“There is an appointed time for everything, and a time for every affair under the heavens,” says the third chapter of the book of Ecclesiastes. We can state that just as there is “a time to give birth, and a time to die; a time to plant, and a time to uproot the plant,” there is also a season to be healthy and another to be ill. Certainly, a considerable portion of our human nature consists of being wounded and lacerated by the struggles we face, the imperfections of our interpersonal relationships, and the numerous opponents to our physical and spiritual health and well-being. Fortunately, God has bestowed upon humanity the gifts of faith and medicine for our general health. The gift of faith fosters health and motivates us to surrender to God Almighty. In addition, faith constantly reminds us that the Lord not only desires our health and well-being, but also knows how to give us what we need, and can give it to us.
A reassuring example of how faith fosters health is present in the Gospel of Luke (Chapter 18, verses 35-43). “Now as [Jesus] approached Jericho a blind man was sitting by the roadside begging, and hearing a crowd going by, he inquired what was happening. They told him, ‘Jesus of Nazareth is passing by.’ He shouted, ‘Jesus, Son of David, have pity on me!’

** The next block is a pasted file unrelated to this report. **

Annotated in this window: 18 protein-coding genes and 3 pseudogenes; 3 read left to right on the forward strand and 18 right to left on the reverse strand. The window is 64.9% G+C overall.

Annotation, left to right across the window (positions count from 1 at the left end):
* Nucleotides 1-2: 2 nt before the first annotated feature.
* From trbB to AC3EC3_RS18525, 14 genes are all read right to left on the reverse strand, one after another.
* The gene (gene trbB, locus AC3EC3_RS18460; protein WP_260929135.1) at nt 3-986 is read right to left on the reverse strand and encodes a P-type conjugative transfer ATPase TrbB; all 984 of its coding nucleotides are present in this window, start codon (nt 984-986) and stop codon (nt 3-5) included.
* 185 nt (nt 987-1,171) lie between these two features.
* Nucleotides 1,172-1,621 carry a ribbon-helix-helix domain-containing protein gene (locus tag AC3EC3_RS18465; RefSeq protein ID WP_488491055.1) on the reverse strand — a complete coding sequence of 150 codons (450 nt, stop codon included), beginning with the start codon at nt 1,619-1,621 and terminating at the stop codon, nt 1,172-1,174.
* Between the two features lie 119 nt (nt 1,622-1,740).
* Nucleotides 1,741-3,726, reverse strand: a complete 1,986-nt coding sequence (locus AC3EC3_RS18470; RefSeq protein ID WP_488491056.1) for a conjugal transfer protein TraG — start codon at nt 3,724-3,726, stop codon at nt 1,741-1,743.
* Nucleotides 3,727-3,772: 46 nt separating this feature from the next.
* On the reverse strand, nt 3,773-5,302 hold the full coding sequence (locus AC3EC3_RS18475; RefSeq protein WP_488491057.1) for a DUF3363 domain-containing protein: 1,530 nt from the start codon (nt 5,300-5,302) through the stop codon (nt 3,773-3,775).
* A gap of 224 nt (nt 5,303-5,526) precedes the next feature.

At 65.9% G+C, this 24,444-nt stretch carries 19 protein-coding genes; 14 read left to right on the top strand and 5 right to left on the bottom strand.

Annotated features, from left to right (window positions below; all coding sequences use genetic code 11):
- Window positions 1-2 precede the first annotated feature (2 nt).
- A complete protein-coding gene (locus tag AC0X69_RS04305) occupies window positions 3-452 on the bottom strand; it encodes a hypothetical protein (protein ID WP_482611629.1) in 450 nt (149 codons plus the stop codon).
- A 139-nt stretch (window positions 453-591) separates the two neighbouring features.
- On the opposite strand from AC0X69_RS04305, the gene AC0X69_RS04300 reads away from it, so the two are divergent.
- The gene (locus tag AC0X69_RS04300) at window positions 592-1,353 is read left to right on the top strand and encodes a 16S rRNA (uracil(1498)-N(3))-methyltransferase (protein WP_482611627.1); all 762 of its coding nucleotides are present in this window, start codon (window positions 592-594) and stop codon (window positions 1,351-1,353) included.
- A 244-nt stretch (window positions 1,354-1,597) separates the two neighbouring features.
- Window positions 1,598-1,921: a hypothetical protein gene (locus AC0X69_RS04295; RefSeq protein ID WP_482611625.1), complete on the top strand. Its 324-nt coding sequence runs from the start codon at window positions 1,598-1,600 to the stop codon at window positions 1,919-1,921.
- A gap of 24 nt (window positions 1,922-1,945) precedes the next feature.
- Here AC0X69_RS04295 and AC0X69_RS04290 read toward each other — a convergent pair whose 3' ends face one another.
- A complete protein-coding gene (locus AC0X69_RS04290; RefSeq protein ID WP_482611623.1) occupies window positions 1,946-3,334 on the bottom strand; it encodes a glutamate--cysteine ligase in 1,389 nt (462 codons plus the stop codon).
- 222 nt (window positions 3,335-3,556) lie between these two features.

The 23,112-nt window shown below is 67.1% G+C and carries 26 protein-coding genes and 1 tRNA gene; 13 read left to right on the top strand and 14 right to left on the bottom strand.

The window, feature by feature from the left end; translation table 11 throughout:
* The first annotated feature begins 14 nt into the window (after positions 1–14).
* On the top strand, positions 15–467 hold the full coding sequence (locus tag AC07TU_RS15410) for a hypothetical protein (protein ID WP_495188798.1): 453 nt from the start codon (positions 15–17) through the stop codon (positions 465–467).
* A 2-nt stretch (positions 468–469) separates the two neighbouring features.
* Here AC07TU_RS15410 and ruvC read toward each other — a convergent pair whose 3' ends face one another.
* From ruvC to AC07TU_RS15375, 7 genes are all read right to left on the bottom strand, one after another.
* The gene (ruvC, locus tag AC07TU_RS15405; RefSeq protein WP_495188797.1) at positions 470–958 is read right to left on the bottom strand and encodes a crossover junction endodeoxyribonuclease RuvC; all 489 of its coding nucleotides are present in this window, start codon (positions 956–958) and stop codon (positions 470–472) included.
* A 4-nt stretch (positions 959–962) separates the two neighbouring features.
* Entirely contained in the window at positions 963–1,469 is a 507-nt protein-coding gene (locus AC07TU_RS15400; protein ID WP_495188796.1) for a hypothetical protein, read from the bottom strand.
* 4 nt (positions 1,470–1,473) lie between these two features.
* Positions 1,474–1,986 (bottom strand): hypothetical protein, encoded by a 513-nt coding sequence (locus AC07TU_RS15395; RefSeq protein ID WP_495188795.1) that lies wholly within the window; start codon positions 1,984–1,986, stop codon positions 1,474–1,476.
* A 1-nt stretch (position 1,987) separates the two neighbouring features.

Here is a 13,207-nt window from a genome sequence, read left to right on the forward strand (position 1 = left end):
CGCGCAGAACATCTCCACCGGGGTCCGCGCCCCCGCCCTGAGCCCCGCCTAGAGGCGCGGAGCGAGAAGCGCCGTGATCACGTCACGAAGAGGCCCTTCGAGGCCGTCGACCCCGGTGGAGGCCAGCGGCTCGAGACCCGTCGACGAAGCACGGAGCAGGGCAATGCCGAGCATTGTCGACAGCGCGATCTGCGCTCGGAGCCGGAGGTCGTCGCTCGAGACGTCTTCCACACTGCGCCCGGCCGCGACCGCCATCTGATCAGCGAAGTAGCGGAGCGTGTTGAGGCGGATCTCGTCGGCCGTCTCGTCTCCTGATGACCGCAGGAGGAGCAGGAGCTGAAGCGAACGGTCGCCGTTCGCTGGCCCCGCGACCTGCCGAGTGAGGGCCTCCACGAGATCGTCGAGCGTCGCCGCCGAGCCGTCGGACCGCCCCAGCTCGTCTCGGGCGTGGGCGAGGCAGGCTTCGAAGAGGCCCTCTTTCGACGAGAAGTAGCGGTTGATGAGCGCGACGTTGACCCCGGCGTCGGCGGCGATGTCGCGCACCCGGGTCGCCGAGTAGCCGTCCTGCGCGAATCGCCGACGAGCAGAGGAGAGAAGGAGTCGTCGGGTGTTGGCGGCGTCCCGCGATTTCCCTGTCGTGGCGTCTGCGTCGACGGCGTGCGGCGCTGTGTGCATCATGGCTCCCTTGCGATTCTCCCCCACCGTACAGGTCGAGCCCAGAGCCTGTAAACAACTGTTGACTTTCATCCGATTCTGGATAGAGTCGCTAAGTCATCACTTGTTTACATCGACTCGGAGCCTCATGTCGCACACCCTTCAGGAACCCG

The people walking in front rebuked him, telling him to be silent, but he kept calling out all the more, ‘Son of David, have pity on me!’ Then Jesus stopped and ordered that he be brought to him; and when he came near, Jesus asked him, ‘What do you want me to do for you?’ He replied, ‘Lord, please let me see.’ Jesus told him, ‘Have sight; your faith has saved you.'” This blind man’s faith in Christ healed him of his blindness.
Analogously, a good friend of mine that had been struggling for years with depression was healed because of her faith in Jesus. She commenced going to Church three years ago when it seemed that her “life [had] become totally meaningless.” I remember engaging in a conversation with her about her adversities and encouraging her to spend time before the Blessed Sacrament. She agreed and developed a prayer schedule to visit our Eucharistic Lord regularly during the weekdays. In addition, she approached the sacrament of reconciliation after years of not receiving absolution for her sins. She fervently prayed to God that He would have mercy on her and heal her. Today, she is one of the most joyful and peaceful people I know.
God has also given us the gift of medicine for our health. It should be noted that the appreciation and dependence of this gift should not necessarily be seen as a lack of faith, and these two gifts must not be perceived as contrary to one another. Hence, we Christians can support the notion that medical science and religion should continuously collaborate with one another as people seek to be healed of their ills. It should also be noted that just as science cannot ignore healing and miracles that occur without “scientific” explanations, Christian healing ought to rely on the confirmation of medical science. The book of Sirach (chapter 38) beautifully exemplifies this relationship: